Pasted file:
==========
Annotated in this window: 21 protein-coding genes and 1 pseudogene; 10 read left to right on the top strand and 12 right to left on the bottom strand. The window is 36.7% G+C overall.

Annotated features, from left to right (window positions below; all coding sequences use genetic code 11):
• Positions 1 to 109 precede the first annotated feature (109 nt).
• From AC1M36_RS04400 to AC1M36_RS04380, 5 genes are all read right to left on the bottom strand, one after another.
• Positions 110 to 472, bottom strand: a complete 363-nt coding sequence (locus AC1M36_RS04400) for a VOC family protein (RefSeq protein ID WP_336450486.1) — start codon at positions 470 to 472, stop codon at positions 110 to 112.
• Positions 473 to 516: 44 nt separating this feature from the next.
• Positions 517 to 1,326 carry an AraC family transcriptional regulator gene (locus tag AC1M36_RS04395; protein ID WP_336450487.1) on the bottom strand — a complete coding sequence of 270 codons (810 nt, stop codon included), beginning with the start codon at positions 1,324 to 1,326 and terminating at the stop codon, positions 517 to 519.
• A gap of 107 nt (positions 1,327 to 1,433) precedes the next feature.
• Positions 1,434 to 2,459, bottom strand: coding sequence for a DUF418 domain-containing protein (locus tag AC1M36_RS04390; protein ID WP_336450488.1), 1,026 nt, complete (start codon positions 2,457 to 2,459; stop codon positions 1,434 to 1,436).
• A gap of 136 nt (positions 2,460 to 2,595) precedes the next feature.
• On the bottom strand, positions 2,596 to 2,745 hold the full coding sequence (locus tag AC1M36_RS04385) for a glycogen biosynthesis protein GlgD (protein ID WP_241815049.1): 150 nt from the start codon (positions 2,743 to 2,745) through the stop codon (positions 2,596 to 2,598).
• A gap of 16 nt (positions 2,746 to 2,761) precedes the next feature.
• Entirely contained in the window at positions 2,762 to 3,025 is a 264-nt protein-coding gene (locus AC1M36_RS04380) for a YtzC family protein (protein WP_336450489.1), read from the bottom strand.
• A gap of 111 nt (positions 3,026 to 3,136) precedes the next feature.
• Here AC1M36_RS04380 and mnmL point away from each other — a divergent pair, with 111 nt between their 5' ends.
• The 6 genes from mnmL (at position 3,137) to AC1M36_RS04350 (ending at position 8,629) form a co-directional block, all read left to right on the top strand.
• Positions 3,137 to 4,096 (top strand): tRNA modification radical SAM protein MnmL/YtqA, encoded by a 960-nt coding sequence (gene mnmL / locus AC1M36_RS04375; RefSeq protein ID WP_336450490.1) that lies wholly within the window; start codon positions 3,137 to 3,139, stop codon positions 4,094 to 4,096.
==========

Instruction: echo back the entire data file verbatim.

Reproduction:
Annotated in this window: 21 protein-coding genes and 1 pseudogene; 10 read left to right on the top strand and 12 right to left on the bottom strand. The window is 36.7% G+C overall.

Annotated features, from left to right (window positions below; all coding sequences use genetic code 11):
• Positions 1 to 109 precede the first annotated feature (109 nt).
• From AC1M36_RS04400 to AC1M36_RS04380, 5 genes are all read right to left on the bottom strand, one after another.
• Positions 110 to 472, bottom strand: a complete 363-nt coding sequence (locus AC1M36_RS04400) for a VOC family protein (RefSeq protein ID WP_336450486.1) — start codon at positions 470 to 472, stop codon at positions 110 to 112.
• Positions 473 to 516: 44 nt separating this feature from the next.
• Positions 517 to 1,326 carry an AraC family transcriptional regulator gene (locus tag AC1M36_RS04395; protein ID WP_336450487.1) on the bottom strand — a complete coding sequence of 270 codons (810 nt, stop codon included), beginning with the start codon at positions 1,324 to 1,326 and terminating at the stop codon, positions 517 to 519.
• A gap of 107 nt (positions 1,327 to 1,433) precedes the next feature.
• Positions 1,434 to 2,459, bottom strand: coding sequence for a DUF418 domain-containing protein (locus tag AC1M36_RS04390; protein ID WP_336450488.1), 1,026 nt, complete (start codon positions 2,457 to 2,459; stop codon positions 1,434 to 1,436).
• A gap of 136 nt (positions 2,460 to 2,595) precedes the next feature.
• On the bottom strand, positions 2,596 to 2,745 hold the full coding sequence (locus tag AC1M36_RS04385) for a glycogen biosynthesis protein GlgD (protein ID WP_241815049.1): 150 nt from the start codon (positions 2,743 to 2,745) through the stop codon (positions 2,596 to 2,598).
• A gap of 16 nt (positions 2,746 to 2,761) precedes the next feature.
• Entirely contained in the window at positions 2,762 to 3,025 is a 264-nt protein-coding gene (locus AC1M36_RS04380) for a YtzC family protein (protein WP_336450489.1), read from the bottom strand.
• A gap of 111 nt (positions 3,026 to 3,136) precedes the next feature.
• Here AC1M36_RS04380 and mnmL point away from each other — a divergent pair, with 111 nt between their 5' ends.
• The 6 genes from mnmL (at position 3,137) to AC1M36_RS04350 (ending at position 8,629) form a co-directional block, all read left to right on the top strand.
• Positions 3,137 to 4,096 (top strand): tRNA modification radical SAM protein MnmL/YtqA, encoded by a 960-nt coding sequence (gene mnmL / locus AC1M36_RS04375; RefSeq protein ID WP_336450490.1) that lies wholly within the window; start codon positions 3,137 to 3,139, stop codon positions 4,094 to 4,096.